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What Types of Psoriasis are Common in Children?

Psoriasis is not uncommon in children, but some types of psoriasis are more common than others.

Medically reviewed in April 2022

Psoriasis is a common chronic inflammatory skin disorder that affects millions of people throughout the world. People of all ages have psoriasis, including nearly 1 percent of children.

There are several different types of psoriasis, which have a different appearance and cause different symptoms. Some types of psoriasis are more common among children, while other types are less common. Symptoms can also differ in appearance and location depending on a person’s age, and can also be mistaken for common skin rashes, such as diaper rash, cradle cap, and yeast infections.

Here, we look at the types of psoriasis that are common in children, what the symptoms look like, and why any new symptom should be evaluated by a healthcare provider.

Plaque psoriasis
Plaque psoriasis is the most common form of psoriasis among all ages groups. The symptoms and appearance of plaque psoriasis are what most people think of when they come across the term psoriasis—thickened plaques of inflamed skin that are red, scaled, and silvery. In children, these lesions tend to be smaller and less thickened, and commonly occur on the scalp and face, though they can occur on any area of the body.

Inverse psoriasis
This type of psoriasis is also common in children. It affects areas or the body where skin folds against skin, such as the groin and under the arms. This type differs in appearance from plaque psoriasis, and lesions are bright red and smooth.

Psoriatic diaper rash
Psoriasis lesions may develop on the skin covered by a diaper. This is also called napkin psoriasis. It can be mistaken for a diaper rash, but symptoms will not improve with typical diaper rash treatments. Lesions can look similar to inverse psoriasis—red, smooth, and lacking the scales of plaque psoriasis lesions.

Guttate psoriasis
After plaque psoriasis, guttate psoriasis is the second most common type of psoriasis. It is more common among children than adults. In many cases it is triggered by a viral or bacterial infection—strep throat is one example. Guttate psoriasis results in small lesions that are round in shape or shaped like drops. These lesions are red and scaly. The arms, legs, and trunk of the body are common areas where lesions appear. While these lesions often resolve in a few months, many patients who experience guttate psoriasis go on to develop plaque psoriasis.

Other types of psoriasis
Pustular psoriasis is characterized by pus-filled blisters and can be accompanied by pain and fever. These blisters can form on the hands and feet. They can also form a border or ring around reddened psoriasis lesions. Children can also experience nail psoriasis, which causes pitting, crumbling, and changes to the nails of the fingers and toes. Children can also have psoriatic arthritis, a type of arthritis that affects people with psoriasis.

Two types of psoriasis are life-threatening and require immediate medical care. One is generalized pustular psoriasis (GPP), a type of pustular psoriasis which causes large areas of the skin to become red, tender, dry and covered in pustules. The other type is erythrodermic psoriasis, which causes widespread inflammation—symptoms include reddening of the skin (it can have a burnt appearance) and shedding of skin in sheets.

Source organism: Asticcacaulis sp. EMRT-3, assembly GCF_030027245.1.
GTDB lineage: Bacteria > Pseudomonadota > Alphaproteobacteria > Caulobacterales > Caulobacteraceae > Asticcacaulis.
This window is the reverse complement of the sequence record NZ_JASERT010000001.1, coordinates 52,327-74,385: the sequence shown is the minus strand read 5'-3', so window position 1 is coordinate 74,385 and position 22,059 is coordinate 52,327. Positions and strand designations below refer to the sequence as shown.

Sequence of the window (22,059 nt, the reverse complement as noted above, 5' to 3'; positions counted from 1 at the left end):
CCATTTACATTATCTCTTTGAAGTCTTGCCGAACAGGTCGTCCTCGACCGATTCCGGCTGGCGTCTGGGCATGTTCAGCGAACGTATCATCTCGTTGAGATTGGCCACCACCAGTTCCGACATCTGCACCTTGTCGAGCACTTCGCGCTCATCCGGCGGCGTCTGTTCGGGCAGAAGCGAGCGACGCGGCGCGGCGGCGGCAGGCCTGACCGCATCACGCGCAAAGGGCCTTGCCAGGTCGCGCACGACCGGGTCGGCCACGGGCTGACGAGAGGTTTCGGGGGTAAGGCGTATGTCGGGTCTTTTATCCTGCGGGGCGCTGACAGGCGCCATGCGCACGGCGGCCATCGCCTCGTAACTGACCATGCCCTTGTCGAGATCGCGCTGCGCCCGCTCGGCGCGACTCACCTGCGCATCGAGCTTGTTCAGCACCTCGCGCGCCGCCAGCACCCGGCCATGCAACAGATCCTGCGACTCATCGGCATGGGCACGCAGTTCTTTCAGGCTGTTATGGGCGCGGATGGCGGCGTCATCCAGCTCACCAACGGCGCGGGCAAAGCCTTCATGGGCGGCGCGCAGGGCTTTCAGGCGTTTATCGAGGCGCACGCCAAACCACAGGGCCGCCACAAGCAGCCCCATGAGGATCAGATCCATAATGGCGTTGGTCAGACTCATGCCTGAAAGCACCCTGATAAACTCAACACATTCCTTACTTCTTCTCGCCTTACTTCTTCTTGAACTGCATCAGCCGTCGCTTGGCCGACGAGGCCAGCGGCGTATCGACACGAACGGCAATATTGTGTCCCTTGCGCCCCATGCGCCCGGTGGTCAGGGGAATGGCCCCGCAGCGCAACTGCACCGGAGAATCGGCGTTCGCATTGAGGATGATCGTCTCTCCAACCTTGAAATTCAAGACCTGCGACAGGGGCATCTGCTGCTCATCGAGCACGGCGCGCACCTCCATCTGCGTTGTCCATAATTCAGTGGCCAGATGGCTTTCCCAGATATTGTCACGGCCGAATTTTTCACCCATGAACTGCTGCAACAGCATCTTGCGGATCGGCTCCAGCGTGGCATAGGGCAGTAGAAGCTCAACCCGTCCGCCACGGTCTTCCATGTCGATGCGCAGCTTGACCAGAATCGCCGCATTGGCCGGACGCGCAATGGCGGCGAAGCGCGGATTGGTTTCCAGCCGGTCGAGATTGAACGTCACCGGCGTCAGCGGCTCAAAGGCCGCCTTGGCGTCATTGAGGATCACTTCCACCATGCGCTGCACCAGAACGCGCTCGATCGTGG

Both GPP and erythrodermic psoriasis have a rapid onset and can also occur alongside one another. Symptoms include dehydration, fever, chills, fluctuations in body temperature, rapid heart rate, severe itching, and severe pain. Both are rare in children, but can occur.

Evolving symptoms and other skin conditions
Any new symptoms should be evaluated by your childhood’s healthcare provider. Psoriasis symptoms can change as a child gets older. Symptoms can also overlap with the numerous other skin conditions that can affect children, and other skin conditions can occur alongside psoriasis. While there is no cure for psoriasis, there are treatments for patients of all ages.

Sources:
I. M. G. J. Bronckers, A. S. Paller, et al. "Psoriasis in Children and Adolescents: Diagnosis, Management and Comorbidities." Pediatric Drugs, 2015. Vol. 17.
American Academy of Dermatology. "What's The Difference Between Eczema and Psoriasis?"
National Psoriasis Foundation. "About Psoriasis."
American Academy of Dermatology. "Can a Child Have Psoriasis?"
Sandipan Dhar, Raghubir Banerjee, et al. "Psoriasis in Children: An Insight." Indian Journal of Dermatology, 2011. Vol. 56, No. 3.
KidsHealth.org. "Psoriasis."
Roxanne Pinson, Bahman Sotoodian, and Loretta Fiorillo. "Psoriasis in Children." Psoriasis (Auckland, N.Z.), 2016. Vol. 6.
DermNet NZ. "Flexural psoriasis."
UpToDate. "Patient education: Diaper rash in infants and children (Beyond the Basics)."
National Psoriasis Foundation. "Guttate Psoriasis."
Nanette B. Silverberg. "Pediatric Psoriasis: An Update." Therapeutics and Clinical Risk Management, 2009. Vol. 5.
MedlinePlus. "Guttate psoriasis."
National Psoriasis Foundation. "Pustular Psoriasis."
Bianca Maria Piraccini, Ioanna Triantafyllopoulou, et al. "Nail Psoriasis in Children: Common or Uncommon? Results from a 10-Year Double-Center Study." Skin Appendage Disorders, 2015. Vol. 1, No. 1.
American Academy of Dermatology. "Pustular Psoriasis: Treatment Options."
National Psoriasis Foundation. "Erythrodermic Psoriasis."
Medical News Today. "Erythrodermic psoriasis: What you need to know."
Medical News Today. "What to know about psoriasis in children."

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